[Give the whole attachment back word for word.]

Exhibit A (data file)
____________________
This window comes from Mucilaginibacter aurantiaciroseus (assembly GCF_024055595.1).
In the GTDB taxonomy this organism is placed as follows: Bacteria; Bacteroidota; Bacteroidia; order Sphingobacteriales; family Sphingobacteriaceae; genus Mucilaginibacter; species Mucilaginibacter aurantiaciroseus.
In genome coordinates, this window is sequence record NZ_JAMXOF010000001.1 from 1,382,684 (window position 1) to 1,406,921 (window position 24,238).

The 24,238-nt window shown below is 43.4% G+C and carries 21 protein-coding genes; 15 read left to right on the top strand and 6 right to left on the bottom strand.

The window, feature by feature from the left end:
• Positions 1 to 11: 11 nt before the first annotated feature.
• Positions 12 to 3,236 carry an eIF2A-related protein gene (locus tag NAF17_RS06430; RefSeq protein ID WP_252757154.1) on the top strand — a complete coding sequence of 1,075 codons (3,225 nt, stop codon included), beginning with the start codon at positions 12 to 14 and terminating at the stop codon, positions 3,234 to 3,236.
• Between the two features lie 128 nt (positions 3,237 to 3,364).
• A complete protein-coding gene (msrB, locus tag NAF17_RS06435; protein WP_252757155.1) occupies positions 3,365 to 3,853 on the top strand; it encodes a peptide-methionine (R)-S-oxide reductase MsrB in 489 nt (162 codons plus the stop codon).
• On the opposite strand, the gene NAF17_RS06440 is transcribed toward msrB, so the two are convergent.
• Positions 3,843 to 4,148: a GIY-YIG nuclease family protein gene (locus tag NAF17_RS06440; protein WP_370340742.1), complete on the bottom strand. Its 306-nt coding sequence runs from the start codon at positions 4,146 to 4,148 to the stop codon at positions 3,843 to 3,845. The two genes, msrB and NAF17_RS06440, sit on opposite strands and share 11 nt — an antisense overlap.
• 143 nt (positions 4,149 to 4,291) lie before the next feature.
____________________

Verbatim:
This window comes from Mucilaginibacter aurantiaciroseus (assembly GCF_024055595.1).
In the GTDB taxonomy this organism is placed as follows: Bacteria; Bacteroidota; Bacteroidia; order Sphingobacteriales; family Sphingobacteriaceae; genus Mucilaginibacter; species Mucilaginibacter aurantiaciroseus.
In genome coordinates, this window is sequence record NZ_JAMXOF010000001.1 from 1,382,684 (window position 1) to 1,406,921 (window position 24,238).

The 24,238-nt window shown below is 43.4% G+C and carries 21 protein-coding genes; 15 read left to right on the top strand and 6 right to left on the bottom strand.

The window, feature by feature from the left end:
• Positions 1 to 11: 11 nt before the first annotated feature.
• Positions 12 to 3,236 carry an eIF2A-related protein gene (locus tag NAF17_RS06430; RefSeq protein ID WP_252757154.1) on the top strand — a complete coding sequence of 1,075 codons (3,225 nt, stop codon included), beginning with the start codon at positions 12 to 14 and terminating at the stop codon, positions 3,234 to 3,236.
• Between the two features lie 128 nt (positions 3,237 to 3,364).
• A complete protein-coding gene (msrB, locus tag NAF17_RS06435; protein WP_252757155.1) occupies positions 3,365 to 3,853 on the top strand; it encodes a peptide-methionine (R)-S-oxide reductase MsrB in 489 nt (162 codons plus the stop codon).
• On the opposite strand, the gene NAF17_RS06440 is transcribed toward msrB, so the two are convergent.
• Positions 3,843 to 4,148: a GIY-YIG nuclease family protein gene (locus tag NAF17_RS06440; protein WP_370340742.1), complete on the bottom strand. Its 306-nt coding sequence runs from the start codon at positions 4,146 to 4,148 to the stop codon at positions 3,843 to 3,845. The two genes, msrB and NAF17_RS06440, sit on opposite strands and share 11 nt — an antisense overlap.
• 143 nt (positions 4,149 to 4,291) lie before the next feature.